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Legal Alert

“Ban The Box” Law To Take Effect In Suffolk County

5.19.20

Suffolk County, New York will soon follow other state and local governments that have enacted “ban the box” legislation focusing on an applicant’s qualifications for a position prior to considering the applicant’s possible conviction history. The Suffolk County legislature recently passed legislation restricting employers from asking applicants about their criminal histories in job applications, effective August 25, 2020. 

The intent behind this new legislation is to allow applicants with criminal convictions to have more employment opportunities without the stigma of their prior criminal history. The new law also gives applicants the opportunity to address their criminal history with a prospective employer earlier if they desire and protects the employer’s right to investigate an applicant’s background after an initial job interview. What do employers need to know about this new law?

What’s Required Under The “Ban the Box” Legislation?

Suffolk County’s “ban the box” legislation applies to employers within Suffolk County who have 15 or more employees. Under the new law, employers will be prohibited from asking questions regarding an applicant’s criminal conviction on any preliminary employment application. An “applicant” is defined broadly to include anyone “considered or who requests to be considered for employment by an employer.” This includes temporary or seasonal work, contracted work, contingent work, and work through the services of a temporary or other employment agency. 

The new law will further prohibit employers from making inquiries regarding an applicant’s criminal conviction during the “application process.” The application process is defined to cover the time period beginning when an applicant first inquires about a position and ends when an employer has accepted the application.  

The new law will also prohibit employers from inquiring about or requiring an applicant to disclose any criminal conviction before the applicant’s first job interview. If an employer does not conduct an initial job interview, the employer must inform the applicant whether a criminal background check will be conducted before employment is to begin.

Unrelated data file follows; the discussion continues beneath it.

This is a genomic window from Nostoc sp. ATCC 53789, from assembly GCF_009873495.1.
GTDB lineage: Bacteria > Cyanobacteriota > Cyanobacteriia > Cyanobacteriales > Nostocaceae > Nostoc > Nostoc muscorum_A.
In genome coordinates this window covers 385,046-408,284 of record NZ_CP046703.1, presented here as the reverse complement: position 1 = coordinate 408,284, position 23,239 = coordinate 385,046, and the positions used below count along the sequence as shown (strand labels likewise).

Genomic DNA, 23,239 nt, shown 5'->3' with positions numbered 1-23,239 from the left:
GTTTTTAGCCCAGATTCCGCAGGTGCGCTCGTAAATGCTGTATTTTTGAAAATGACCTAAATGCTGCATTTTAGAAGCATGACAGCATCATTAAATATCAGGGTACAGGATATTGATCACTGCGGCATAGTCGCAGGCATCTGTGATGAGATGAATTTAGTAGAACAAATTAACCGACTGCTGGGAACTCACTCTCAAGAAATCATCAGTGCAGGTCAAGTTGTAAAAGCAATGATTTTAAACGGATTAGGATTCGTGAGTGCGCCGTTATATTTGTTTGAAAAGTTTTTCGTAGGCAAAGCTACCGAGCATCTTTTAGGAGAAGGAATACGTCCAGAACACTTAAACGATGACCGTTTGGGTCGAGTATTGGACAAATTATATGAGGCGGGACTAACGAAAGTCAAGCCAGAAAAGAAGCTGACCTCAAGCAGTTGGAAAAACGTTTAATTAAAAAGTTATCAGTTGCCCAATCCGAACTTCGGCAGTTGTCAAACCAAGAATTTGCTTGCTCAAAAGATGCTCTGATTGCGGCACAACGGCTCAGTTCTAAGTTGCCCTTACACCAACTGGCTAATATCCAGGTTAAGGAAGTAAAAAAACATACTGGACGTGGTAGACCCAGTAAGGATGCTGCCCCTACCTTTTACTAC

Where an employer is hiring for licensed trades or professions, including interns and apprentices for such licensed positions, the employer may ask the same questions asked by the trade or professional licensing body in accordance with state law.

Are There Exceptions?

There are a few exceptions to the prohibition on asking applicants about criminal convictions as set forth under the new law. These exceptions include:

The provisions of the new law also do not apply to public or private schools, public or private service providers of services specific to the care or supervision of children, young adults, senior citizens, or the physically or mentally disabled, or to the Suffolk County Police Department, Department of Fire, Rescue, and Emergency Services, or any other employer hiring for “police officer” and “peace officer” positions, as defined by the Criminal Procedure Law. 

How Does The New Law Interact With State Law Regarding Criminal Background Checks?

The new legislation makes clear that employers in Suffolk Country must comply with New York Correction Law Article 23-A when considering criminal history information in relation to an employment decision. Under Article 23-A, an employer may reject the job applicant on the basis of their criminal conviction only if the employer has determined, after conducting an individualized assessment, that the conviction bears a direct relationship to the duties and responsibilities of the position sought, or that hiring the applicant would pose an unreasonable risk to property or to the safety of individuals or the general public. 

In making this determination, an employer must assess the impact of the applicant’s criminal history on the relevant job by looking at the following: (1) the duties of the position, (2) the bearing of the applicant’s conviction history on their ability to do the job, (3) the time elapsed since the conviction, (4) the applicant’s age at the time of the offense, (5) the seriousness of the offense, (6) any evidence of rehabilitation provided by the applicant, (7) the employer’s legitimate interest to protect property or the public, and (8) the state’s policy to encourage the employment of persons with criminal convictions. 

What are the Penalties for Failure to Comply?

Individuals aggrieved by a violation of the new law may commence a civil action for injunctive relief, damages, and attorneys’ fees, and may also file a complaint with the Human Rights Commission.

What Should You Do?

If you operate a business in Suffolk County, you must review your employment applications and remove any questions regarding criminal convictions prior to the August 25, 2020 effective date of this law. You should also train your hiring managers and Human Resources personnel to not ask questions regarding an applicant’s criminal conviction until after an initial job interview has been conducted. 

We will continue to monitor further developments and provide updates on this issue and other labor and employment issues affecting New York employers, so make sure you are subscribed to Fisher Phillips’ alert system to gather the most up-to-date information.  If you have questions, please contact your Fisher Phillips attorney, or any attorney in our New York City office.


This Legal Alert provides an overview of a specific local law. It is not intended to be, and should not be construed as, legal advice for any particular fact situation.

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